The Education and Work Profiles of the DACA Population

Randy Capps, Michael Fix, and Jie Zong
Date of Publication: 
August, 2017
Source Organization: 
Migration Policy Institute

The authors of this report applied their unique methodology to Census data to determine the characteristics of what they call the DACA “immediately eligible” population—those who have met all educational requirements for participation in the program. Past studies of this population have been survey-based, but have not been fully representative. The MPI estimate shows that approximately one-third of this population was still enrolled in secondary school, a third had completed high school but had not gone to college, and another third was either enrolled in college, had completed some college, or attained at least a bachelor’s degree. About three-quarters of the DACA-eligible population who had completed high school were in the labor force. Compared to the unauthorized population, DACA workers were more likely to be found in indoor, white-collar occupations, with regular hours and moderate pay. This report adds to a body of evidence showing that DACA has improved the lives of its recipients in terms of educational attainment, work conditions, pay, and prospects for upward mobility. If the program is terminated with no permanent solution and DACA recipients lose their work authorization, most DACA workers would be unable to continue in their white-collar occupations, and future mobility in the workforce would be reversed. (Maurice Belanger, Maurice Belanger Associates)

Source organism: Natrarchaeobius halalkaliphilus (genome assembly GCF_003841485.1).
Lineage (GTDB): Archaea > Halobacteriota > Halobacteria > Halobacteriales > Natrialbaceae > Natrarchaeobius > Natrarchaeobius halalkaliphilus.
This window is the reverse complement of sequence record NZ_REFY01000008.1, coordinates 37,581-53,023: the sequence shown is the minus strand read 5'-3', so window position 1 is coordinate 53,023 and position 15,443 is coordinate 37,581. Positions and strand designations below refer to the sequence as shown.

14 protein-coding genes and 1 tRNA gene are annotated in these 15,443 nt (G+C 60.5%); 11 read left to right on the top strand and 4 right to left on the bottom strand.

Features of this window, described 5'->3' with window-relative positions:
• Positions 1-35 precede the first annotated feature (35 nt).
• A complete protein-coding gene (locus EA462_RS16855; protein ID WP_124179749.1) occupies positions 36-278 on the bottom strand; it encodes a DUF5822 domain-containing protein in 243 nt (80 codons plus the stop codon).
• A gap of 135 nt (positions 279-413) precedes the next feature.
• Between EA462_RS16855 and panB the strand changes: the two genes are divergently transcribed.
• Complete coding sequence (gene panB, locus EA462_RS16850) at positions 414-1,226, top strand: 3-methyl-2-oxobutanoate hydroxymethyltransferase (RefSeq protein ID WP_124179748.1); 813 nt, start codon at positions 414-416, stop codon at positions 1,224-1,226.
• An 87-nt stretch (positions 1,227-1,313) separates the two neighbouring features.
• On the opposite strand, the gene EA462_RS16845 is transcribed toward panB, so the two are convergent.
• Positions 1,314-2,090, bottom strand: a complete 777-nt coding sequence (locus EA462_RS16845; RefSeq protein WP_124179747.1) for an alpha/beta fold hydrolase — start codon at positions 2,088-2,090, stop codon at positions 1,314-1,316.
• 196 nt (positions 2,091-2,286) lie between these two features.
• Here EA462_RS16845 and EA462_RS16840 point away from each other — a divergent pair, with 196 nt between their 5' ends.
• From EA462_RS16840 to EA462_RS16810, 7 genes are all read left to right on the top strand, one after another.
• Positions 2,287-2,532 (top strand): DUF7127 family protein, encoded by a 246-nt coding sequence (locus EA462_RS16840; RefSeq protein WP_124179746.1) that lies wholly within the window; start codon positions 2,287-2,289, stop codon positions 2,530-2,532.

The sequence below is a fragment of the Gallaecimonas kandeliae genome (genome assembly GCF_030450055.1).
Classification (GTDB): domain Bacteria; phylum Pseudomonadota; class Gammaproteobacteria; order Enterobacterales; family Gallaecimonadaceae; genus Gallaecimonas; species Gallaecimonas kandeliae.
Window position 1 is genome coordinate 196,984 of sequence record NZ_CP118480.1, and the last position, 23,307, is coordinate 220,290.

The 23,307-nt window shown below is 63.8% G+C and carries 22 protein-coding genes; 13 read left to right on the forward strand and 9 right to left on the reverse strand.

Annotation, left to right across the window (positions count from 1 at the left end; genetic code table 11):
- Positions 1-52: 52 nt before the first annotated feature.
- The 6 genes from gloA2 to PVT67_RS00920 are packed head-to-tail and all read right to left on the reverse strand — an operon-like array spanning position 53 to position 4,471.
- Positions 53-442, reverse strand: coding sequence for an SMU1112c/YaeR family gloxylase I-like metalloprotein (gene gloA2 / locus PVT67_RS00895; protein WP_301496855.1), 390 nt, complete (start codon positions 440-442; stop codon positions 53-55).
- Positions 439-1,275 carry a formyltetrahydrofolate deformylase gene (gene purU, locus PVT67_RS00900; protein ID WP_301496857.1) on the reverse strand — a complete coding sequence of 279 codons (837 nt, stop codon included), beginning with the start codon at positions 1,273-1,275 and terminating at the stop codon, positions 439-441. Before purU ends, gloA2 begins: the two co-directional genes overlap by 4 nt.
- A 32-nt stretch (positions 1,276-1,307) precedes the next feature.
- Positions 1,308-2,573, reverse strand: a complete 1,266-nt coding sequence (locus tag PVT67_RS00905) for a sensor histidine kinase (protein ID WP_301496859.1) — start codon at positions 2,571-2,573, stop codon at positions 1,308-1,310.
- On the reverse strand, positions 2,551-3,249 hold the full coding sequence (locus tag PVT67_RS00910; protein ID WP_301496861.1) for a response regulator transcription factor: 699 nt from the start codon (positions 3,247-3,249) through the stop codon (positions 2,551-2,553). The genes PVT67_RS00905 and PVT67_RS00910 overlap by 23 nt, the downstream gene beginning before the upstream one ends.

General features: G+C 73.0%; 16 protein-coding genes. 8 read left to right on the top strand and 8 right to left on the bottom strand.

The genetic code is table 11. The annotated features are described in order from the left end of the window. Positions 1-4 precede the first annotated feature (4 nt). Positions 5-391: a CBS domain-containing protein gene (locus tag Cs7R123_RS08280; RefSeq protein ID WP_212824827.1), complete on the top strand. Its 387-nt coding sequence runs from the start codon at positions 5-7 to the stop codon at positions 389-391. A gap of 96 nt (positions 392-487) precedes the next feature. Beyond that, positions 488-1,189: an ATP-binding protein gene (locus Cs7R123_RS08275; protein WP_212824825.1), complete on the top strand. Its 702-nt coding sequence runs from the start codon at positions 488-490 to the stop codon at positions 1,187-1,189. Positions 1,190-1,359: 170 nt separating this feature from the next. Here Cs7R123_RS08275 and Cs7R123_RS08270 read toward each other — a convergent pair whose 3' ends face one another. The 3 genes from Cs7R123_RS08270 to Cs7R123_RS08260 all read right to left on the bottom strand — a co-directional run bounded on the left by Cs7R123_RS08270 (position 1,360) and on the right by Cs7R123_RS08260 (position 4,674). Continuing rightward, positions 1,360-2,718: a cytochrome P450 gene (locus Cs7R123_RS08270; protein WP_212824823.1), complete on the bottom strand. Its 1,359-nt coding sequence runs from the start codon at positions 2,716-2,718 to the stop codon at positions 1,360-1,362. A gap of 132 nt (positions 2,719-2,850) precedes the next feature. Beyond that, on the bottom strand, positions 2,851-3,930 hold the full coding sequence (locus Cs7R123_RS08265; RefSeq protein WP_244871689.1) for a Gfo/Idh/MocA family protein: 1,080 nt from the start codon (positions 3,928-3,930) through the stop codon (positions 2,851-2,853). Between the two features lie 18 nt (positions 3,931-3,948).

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Capps, R., Fix, M., & Zong, J. (2017). The Education and Work Profiles of the DACA Population (Policy Brief) (p. 16). Washington, D.C.: Migration Policy Institute. Retrieved from